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It’s been 26 years since the Beijing  Fourth World Conference on Women  where UN Women drafted the Platform for Action, a roap map for addressing the international crisis of gender inequality. 

While progress has been made in addressing gender equality since then, the ultimate vision for girls and women has yet to be fulfilled. The COVID-19 pandemic only exacerbated the violence and poverty that women face. To refocus this important work given today’s realities, the 2021 Generation Equality Forum was born.


In March, the Mexico City Generation Equality Forum (GEF) convened UN Women, INMUJERES (Mexico’s National Institute for Women), and dozens of other women’s rights organizations to start creating action plans to end gender inequality once and for all. The GEF had three specific objectives: 

  1. Develop a global feminist strategy to promote accelerated change towards gender equality in the coming years.
  2. Forge an alliance of champion countries that will promote gender equality in multilateral forums.
  3. Establish Action Coalitions – groups of international leaders from activist groups, philanthropic organizations, and UN member states tasked with translating ideas into concrete change on these specific areas of inequality:


Gender-based violence surfaced as a compelling issue to address immediately. COVID-19 ushered in a new wave of violence against women, with 243 million women and girls experiencing violence (physical or sexual) from a partner in the past year alone. 

Dubbed “The Shadow Pandemic” by UN Women, this quiet increase in domestic violence has been magnified by the financial challenges, isolation due to social distancing, and vacant public spaces sparked by the pandemic.

Africa in particular felt some of the strongest impact of this uptick in domestic violence. Though the continent has largely escaped devastating infection rates thus far, it has felt the ripple effect of COVID in the form of an unanticipated economic downturn, causing violence against women to skyrocket.


Given its impact on many other aspects of women’s rights, economic justice emerged as another compelling issue to address. Ann Linde, Swedish Minister of Foreign Affairs, summed up the matter during a plenary session: “Without economic empowerment, it is hard to leave an abusive relationship. Without economic empowerment, it is hard to claim your sexual and reproductive rights.” 

Without economic empowerment, it is hard to leave an abusive relationship. Without economic empowerment, it is hard to claim your sexual and reproductive rights.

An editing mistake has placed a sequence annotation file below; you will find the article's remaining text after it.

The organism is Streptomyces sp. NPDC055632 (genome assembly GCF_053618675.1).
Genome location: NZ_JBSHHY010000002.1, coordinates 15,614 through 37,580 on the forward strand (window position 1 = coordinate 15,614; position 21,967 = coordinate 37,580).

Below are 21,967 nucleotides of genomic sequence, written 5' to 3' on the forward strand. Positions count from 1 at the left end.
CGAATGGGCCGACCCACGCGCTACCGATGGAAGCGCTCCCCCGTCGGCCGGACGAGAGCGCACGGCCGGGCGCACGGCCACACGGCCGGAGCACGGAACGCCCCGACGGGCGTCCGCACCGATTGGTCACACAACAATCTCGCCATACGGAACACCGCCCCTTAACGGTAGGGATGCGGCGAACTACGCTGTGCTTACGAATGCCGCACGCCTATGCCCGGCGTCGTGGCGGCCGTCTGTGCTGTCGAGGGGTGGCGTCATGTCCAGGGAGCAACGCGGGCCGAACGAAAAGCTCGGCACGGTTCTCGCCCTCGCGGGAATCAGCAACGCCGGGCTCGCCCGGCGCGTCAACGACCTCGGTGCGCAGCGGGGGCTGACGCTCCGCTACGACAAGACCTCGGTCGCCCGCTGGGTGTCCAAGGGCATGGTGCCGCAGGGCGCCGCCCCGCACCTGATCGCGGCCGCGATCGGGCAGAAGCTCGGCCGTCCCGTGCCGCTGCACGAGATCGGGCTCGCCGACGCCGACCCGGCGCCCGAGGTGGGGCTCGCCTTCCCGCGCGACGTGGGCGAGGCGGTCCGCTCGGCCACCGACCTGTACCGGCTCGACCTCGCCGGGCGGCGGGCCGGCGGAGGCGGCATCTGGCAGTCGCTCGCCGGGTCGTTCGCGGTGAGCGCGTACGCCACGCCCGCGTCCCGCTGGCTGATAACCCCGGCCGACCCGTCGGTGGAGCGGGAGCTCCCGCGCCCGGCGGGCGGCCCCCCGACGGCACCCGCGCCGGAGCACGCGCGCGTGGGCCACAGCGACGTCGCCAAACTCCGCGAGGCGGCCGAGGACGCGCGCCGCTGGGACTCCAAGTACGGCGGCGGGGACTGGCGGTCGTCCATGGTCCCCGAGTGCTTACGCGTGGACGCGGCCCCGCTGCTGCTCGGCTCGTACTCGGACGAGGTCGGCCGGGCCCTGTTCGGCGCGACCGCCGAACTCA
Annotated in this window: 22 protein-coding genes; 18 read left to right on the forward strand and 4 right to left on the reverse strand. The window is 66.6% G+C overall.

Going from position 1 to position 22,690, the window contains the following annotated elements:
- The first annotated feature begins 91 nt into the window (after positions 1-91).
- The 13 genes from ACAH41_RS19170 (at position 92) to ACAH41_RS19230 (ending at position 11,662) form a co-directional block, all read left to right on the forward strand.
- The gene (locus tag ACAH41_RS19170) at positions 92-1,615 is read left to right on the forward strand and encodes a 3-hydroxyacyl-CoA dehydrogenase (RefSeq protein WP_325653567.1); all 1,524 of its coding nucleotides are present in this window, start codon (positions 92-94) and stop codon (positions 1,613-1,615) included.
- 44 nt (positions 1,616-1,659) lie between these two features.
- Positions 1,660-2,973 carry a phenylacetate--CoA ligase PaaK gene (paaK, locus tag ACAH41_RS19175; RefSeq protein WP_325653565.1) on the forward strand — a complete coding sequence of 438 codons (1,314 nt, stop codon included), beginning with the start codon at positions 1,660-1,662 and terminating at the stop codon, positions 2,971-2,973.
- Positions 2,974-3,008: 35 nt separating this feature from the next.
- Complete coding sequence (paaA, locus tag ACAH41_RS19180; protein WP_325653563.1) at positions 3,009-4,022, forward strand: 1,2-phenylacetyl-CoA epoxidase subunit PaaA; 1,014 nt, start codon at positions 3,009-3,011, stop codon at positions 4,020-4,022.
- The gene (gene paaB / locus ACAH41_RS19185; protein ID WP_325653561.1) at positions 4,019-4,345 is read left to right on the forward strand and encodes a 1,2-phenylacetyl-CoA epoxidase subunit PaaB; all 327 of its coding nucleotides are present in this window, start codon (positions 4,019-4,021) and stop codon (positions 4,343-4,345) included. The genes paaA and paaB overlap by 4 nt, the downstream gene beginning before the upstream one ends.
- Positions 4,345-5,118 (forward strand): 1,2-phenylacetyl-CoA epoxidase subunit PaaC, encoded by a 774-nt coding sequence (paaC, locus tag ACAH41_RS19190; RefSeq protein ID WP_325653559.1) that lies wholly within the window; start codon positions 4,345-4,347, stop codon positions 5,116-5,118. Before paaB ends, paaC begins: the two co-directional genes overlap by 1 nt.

A review of some stark numbers reveals that poverty has a woman’s face. Worldwide, women earn just over half of what men earn for similar labor and rarely inherit wealth from family members. Social entrepreneur Ndidi Nwuneli  also noted that food insecurity disproportionately impacts women and children. 

“Food insecurity affects women more than any other group,” Nwuneli said. “Most women will go hungry so their children can eat, and they are the bedrock of the food and agriculture ecosystem.”

She urged ground-up ventures to tackle the cause of economic inequality at its root by placing women in economic leadership positions and supporting women entrepreneurs. 


As many of the forum’s panelists were political and social leaders, feminist leadership was also a critical topic of discussion. Placing more women in positions of influence, conditions can drastically improve for the everyday woman. 

Malado Kaba, the first female finance minister of Guinea, underscored the necessity of having women leaders in health, education, and sustainability. During the pandemic, countries with female leadership, like New Zealand, fared notably better than those with male leadership. Women continue to prove themselves in positions of power, but the pace in closing leadership’s gender gap is demonstrably slow. 

“Women’s participation is a right,” said activist Hajer Sharief. “It’s not something that is given to us, it’s not something extra—it is our right as women and young women to participate in every decision-making process that affects our daily life.”


The dialogues sparked at the Mexico City Generation Equality Forum were not just an intellectual exercise. Driven by a sense of urgency and frustration at the lack of progress since Beijing, the UN Women representatives reinforced the forum’s primary mission: to provoke concrete action and commitment to create meaningful change. 

Phumzile Mlambo-Ngcuka, Executive Director of UN Women, urged Action Coalitions to use the time between the Mexico City and the upcoming Paris forums to generate funding and solutions to the issues discussed.

The Mexico forum closed on a note of hope and resolve.  “I want to thank the young women who represent the hope and cry of a generation that will not allow itself to be left behind,” said Nadine Gasman, president of INMUJERES Mexico. “Powerful voices were heard, bonds were woven, concern was shared about the effects of the pandemic on women, and most importantly, commitments were made that I am sure will mark the path…to achieve the equality we want by 2030.”

The final event of the 2021 Generation Equality Forum will take place in Paris from June 30 to July 2.  The event will bring together governments, international organizations, civil society, youth, the private sector and activists from around the world to make concrete, ambitious and sustainable commitments to achieve gender equality. We highly encourage readers to register for the final event of the 2021 Generation Equality Forum.

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